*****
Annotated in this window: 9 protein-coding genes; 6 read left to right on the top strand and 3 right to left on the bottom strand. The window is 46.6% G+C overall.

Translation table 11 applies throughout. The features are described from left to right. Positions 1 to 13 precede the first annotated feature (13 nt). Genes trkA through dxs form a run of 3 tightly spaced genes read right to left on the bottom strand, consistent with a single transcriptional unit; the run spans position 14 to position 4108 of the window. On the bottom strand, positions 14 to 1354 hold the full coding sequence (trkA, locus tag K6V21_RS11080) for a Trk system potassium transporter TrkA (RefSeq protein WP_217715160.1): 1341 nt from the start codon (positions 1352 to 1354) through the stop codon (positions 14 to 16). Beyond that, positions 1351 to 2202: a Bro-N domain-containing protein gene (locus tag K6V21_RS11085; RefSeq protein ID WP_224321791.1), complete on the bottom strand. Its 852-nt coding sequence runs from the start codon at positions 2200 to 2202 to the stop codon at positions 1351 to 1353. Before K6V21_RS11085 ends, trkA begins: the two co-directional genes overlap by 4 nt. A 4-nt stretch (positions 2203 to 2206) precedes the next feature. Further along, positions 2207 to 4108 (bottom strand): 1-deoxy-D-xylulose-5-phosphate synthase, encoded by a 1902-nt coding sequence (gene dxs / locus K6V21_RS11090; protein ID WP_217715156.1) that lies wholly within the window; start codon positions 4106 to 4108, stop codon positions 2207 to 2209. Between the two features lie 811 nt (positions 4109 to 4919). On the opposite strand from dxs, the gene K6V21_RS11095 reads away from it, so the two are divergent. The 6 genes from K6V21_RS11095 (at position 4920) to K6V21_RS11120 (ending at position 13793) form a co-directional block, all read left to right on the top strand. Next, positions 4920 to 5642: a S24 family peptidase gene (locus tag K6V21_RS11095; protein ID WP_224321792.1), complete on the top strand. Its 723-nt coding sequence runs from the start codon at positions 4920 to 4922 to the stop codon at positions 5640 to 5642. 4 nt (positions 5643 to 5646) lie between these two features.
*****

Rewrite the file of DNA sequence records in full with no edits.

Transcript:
Annotated in this window: 9 protein-coding genes; 6 read left to right on the top strand and 3 right to left on the bottom strand. The window is 46.6% G+C overall.

Translation table 11 applies throughout. The features are described from left to right. Positions 1 to 13 precede the first annotated feature (13 nt). Genes trkA through dxs form a run of 3 tightly spaced genes read right to left on the bottom strand, consistent with a single transcriptional unit; the run spans position 14 to position 4108 of the window. On the bottom strand, positions 14 to 1354 hold the full coding sequence (trkA, locus tag K6V21_RS11080) for a Trk system potassium transporter TrkA (RefSeq protein WP_217715160.1): 1341 nt from the start codon (positions 1352 to 1354) through the stop codon (positions 14 to 16). Beyond that, positions 1351 to 2202: a Bro-N domain-containing protein gene (locus tag K6V21_RS11085; RefSeq protein ID WP_224321791.1), complete on the bottom strand. Its 852-nt coding sequence runs from the start codon at positions 2200 to 2202 to the stop codon at positions 1351 to 1353. Before K6V21_RS11085 ends, trkA begins: the two co-directional genes overlap by 4 nt. A 4-nt stretch (positions 2203 to 2206) precedes the next feature. Further along, positions 2207 to 4108 (bottom strand): 1-deoxy-D-xylulose-5-phosphate synthase, encoded by a 1902-nt coding sequence (gene dxs / locus K6V21_RS11090; protein ID WP_217715156.1) that lies wholly within the window; start codon positions 4106 to 4108, stop codon positions 2207 to 2209. Between the two features lie 811 nt (positions 4109 to 4919). On the opposite strand from dxs, the gene K6V21_RS11095 reads away from it, so the two are divergent. The 6 genes from K6V21_RS11095 (at position 4920) to K6V21_RS11120 (ending at position 13793) form a co-directional block, all read left to right on the top strand. Next, positions 4920 to 5642: a S24 family peptidase gene (locus tag K6V21_RS11095; protein ID WP_224321792.1), complete on the top strand. Its 723-nt coding sequence runs from the start codon at positions 4920 to 4922 to the stop codon at positions 5640 to 5642. 4 nt (positions 5643 to 5646) lie between these two features.